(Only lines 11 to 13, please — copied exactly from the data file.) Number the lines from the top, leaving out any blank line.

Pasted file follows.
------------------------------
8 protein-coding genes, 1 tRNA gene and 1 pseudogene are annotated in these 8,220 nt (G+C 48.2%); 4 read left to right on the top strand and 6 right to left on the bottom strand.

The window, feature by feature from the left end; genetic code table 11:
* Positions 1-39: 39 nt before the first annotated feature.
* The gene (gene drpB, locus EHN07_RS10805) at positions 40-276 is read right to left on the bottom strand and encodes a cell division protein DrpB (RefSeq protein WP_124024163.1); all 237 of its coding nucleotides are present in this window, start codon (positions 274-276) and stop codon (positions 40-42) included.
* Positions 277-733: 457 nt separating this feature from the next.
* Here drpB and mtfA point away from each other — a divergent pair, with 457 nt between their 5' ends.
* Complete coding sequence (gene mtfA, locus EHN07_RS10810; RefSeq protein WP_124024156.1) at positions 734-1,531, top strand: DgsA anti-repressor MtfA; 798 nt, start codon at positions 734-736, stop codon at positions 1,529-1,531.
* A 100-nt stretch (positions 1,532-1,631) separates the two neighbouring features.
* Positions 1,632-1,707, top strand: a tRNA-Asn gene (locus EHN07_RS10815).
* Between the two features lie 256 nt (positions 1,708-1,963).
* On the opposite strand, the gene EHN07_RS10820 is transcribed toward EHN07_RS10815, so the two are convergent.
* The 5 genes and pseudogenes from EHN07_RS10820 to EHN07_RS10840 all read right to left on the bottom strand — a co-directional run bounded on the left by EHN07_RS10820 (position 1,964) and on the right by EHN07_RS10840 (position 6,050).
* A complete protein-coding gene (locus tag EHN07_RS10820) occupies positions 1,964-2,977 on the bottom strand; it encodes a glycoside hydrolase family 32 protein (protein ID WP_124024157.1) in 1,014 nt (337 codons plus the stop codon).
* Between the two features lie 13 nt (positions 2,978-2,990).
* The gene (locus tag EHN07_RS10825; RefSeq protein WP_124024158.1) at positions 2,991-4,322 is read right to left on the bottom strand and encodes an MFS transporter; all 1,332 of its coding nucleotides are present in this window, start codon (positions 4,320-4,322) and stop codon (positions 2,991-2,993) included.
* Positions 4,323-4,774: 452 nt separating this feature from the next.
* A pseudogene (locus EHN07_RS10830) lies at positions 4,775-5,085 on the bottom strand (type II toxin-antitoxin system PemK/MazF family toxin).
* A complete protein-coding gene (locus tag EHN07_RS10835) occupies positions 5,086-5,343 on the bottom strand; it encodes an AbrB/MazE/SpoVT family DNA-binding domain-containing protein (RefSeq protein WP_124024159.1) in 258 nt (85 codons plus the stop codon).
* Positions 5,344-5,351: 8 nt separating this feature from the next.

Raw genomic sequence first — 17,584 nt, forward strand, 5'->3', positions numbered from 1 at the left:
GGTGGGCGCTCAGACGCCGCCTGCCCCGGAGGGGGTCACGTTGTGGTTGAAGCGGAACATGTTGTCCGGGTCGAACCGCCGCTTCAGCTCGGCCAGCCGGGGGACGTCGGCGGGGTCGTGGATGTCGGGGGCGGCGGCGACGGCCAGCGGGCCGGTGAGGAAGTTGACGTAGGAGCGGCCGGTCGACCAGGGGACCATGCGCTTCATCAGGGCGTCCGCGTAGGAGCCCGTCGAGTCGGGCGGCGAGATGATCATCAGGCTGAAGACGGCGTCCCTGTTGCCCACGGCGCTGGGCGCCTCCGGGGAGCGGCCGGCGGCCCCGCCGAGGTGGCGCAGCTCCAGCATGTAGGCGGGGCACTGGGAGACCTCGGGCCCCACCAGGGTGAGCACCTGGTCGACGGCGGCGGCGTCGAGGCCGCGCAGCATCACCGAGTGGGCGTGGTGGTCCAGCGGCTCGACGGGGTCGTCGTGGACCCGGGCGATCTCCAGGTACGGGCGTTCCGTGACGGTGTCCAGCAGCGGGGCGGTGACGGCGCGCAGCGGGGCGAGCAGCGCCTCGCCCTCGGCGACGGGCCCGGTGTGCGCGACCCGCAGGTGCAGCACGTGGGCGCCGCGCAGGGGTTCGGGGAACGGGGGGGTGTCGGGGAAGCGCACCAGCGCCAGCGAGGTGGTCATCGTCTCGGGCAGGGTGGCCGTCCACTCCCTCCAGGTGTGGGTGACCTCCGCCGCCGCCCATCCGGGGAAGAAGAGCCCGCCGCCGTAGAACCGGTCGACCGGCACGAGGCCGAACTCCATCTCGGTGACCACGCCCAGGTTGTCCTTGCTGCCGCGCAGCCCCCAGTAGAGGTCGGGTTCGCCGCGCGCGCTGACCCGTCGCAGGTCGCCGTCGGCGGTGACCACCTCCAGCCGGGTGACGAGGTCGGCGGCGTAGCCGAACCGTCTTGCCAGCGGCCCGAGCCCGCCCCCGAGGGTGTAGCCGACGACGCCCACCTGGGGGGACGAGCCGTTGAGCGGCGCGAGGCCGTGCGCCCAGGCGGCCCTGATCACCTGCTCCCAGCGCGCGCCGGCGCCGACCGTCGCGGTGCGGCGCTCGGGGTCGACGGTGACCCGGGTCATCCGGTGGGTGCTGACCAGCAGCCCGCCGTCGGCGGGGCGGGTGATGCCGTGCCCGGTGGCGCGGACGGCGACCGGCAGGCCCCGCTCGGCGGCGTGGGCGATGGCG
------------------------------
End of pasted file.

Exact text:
* On the opposite strand, the gene EHN07_RS10820 is transcribed toward EHN07_RS10815, so the two are convergent.
* The 5 genes and pseudogenes from EHN07_RS10820 to EHN07_RS10840 all read right to left on the bottom strand — a co-directional run bounded on the left by EHN07_RS10820 (position 1,964) and on the right by EHN07_RS10840 (position 6,050).
* A complete protein-coding gene (locus tag EHN07_RS10820) occupies positions 1,964-2,977 on the bottom strand; it encodes a glycoside hydrolase family 32 protein (protein ID WP_124024157.1) in 1,014 nt (337 codons plus the stop codon).